Why You Should Avoid Cracking Your Neck
April 10, 2017
You might think there's nothing as satisfying as cracking a stiff joint. The relief isn't long lasting, but for that one instant, the release of the air pocket building up in the joint can feel satisfying. However, there are some joints and areas of the body you should never crack on your own, including the neck. Before you crack yours (or anyone else's), consider these points.
Cracking can Cause Damage
When cracking your neck, you run the risk of damaging your brain stem or spine. When twisting the spine where it connects to the skull, it increases the chances of you tearing vertebral arteries running along this area. These arteries run to the brain and, if enough damage occurs, it can potentially lead to a stroke. Though the risk is small, it is significant enough for you to think twice before cracking your neck.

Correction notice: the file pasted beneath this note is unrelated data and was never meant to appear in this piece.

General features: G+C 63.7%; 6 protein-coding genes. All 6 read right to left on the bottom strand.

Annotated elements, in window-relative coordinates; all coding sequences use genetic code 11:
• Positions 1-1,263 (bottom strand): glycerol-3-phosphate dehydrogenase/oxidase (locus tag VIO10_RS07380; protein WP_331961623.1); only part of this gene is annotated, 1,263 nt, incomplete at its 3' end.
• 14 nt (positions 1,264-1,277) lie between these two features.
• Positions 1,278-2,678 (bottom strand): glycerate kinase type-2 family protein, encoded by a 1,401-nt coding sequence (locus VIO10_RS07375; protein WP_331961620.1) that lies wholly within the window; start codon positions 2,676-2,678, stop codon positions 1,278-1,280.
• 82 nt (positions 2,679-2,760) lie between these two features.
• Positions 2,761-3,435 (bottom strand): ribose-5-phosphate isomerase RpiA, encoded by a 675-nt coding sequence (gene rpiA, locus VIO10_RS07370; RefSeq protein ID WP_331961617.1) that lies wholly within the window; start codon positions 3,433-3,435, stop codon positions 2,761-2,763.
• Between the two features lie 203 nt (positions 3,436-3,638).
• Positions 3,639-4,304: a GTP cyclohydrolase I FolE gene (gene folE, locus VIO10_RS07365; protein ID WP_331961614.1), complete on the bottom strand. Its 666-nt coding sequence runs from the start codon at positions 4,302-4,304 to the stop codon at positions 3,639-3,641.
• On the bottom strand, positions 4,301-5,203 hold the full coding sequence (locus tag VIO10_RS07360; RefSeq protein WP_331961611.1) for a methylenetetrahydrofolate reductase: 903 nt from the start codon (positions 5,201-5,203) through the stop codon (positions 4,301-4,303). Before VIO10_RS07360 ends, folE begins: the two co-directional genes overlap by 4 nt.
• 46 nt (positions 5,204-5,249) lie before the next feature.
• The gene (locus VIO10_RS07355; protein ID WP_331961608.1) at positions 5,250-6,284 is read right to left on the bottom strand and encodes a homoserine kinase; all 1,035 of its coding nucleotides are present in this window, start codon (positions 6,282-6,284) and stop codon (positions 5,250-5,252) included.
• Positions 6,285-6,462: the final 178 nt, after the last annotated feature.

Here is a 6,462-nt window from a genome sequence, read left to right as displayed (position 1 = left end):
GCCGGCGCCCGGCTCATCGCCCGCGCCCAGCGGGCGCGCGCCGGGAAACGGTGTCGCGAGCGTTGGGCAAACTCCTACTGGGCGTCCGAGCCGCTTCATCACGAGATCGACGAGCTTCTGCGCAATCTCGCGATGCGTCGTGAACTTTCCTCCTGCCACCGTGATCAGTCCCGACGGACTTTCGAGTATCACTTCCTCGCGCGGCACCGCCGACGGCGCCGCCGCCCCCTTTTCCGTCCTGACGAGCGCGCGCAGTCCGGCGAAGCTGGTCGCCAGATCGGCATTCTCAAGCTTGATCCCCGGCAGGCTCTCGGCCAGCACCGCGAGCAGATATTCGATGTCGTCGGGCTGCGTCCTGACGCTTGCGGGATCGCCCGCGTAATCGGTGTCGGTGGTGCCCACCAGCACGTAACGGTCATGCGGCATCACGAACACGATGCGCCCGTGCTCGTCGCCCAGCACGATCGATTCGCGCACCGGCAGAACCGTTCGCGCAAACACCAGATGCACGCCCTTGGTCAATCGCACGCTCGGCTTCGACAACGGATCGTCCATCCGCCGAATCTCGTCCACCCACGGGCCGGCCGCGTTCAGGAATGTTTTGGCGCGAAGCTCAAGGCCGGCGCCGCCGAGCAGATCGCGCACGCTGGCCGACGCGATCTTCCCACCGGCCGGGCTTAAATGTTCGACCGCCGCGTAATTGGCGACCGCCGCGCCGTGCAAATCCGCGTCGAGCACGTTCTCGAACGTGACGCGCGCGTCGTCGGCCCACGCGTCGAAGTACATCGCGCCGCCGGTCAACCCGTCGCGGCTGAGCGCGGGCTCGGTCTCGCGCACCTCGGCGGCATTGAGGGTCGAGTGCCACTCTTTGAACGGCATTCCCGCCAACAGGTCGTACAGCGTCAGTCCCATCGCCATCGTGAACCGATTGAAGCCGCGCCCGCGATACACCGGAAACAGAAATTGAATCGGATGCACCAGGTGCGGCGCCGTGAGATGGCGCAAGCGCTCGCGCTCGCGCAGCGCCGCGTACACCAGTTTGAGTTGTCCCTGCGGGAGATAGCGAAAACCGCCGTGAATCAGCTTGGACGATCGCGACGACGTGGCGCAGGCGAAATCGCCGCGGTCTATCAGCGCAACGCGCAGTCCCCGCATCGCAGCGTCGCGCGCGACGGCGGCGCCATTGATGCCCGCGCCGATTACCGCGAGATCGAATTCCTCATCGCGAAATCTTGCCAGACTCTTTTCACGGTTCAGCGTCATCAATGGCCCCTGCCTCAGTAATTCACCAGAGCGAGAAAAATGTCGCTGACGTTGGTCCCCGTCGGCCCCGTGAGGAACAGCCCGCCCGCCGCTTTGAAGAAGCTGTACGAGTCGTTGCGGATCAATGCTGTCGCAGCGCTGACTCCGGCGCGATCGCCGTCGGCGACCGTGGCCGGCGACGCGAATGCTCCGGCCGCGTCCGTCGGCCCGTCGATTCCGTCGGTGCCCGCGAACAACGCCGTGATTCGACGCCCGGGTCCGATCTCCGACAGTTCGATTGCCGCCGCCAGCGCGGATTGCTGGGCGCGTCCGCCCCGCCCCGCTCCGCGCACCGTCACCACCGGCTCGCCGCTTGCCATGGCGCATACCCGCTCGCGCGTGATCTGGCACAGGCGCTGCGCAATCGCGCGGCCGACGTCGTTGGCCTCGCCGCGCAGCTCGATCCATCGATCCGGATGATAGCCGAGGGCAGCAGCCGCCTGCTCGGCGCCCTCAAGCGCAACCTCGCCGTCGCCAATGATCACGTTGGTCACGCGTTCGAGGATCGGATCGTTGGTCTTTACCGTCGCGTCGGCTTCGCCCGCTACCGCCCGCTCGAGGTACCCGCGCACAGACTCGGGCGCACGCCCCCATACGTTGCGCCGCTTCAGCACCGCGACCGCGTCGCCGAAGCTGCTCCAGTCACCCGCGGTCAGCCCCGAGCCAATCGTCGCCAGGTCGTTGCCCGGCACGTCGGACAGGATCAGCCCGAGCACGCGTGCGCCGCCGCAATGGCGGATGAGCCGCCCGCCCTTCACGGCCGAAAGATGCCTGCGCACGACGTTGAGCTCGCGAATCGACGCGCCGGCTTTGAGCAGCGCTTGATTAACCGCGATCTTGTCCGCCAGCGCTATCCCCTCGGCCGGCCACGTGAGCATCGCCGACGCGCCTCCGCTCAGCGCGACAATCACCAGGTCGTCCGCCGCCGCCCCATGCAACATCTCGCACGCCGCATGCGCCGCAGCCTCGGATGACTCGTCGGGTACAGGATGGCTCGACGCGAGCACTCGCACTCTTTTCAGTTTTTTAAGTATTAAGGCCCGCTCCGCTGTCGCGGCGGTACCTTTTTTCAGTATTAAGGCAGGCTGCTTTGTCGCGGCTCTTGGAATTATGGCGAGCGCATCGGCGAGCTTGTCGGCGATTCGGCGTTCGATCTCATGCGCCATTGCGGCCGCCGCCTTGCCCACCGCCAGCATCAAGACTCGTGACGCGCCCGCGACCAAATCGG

Cracking Leads to More Cracking
Most people who crack their joints form a habit. We all know someone who cracks their knuckles multiple times throughout the day. If you practice cracking your neck and experience the instant gratification of a pop, you'll become inclined to do it more often, which in turn increases the chance of damage to your spine, arteries and muscles. In the long run, cracking can end up proving more detrimental than good for you.
While cracking your neck may feel great in the moment, the potential consequences are not worth the risk. If your neck is sore and stiff, talk to a specialist for a long-term solution. At Sonoran Spine, we can identify the cause of your neck pain, relieve it and prevent it from returning.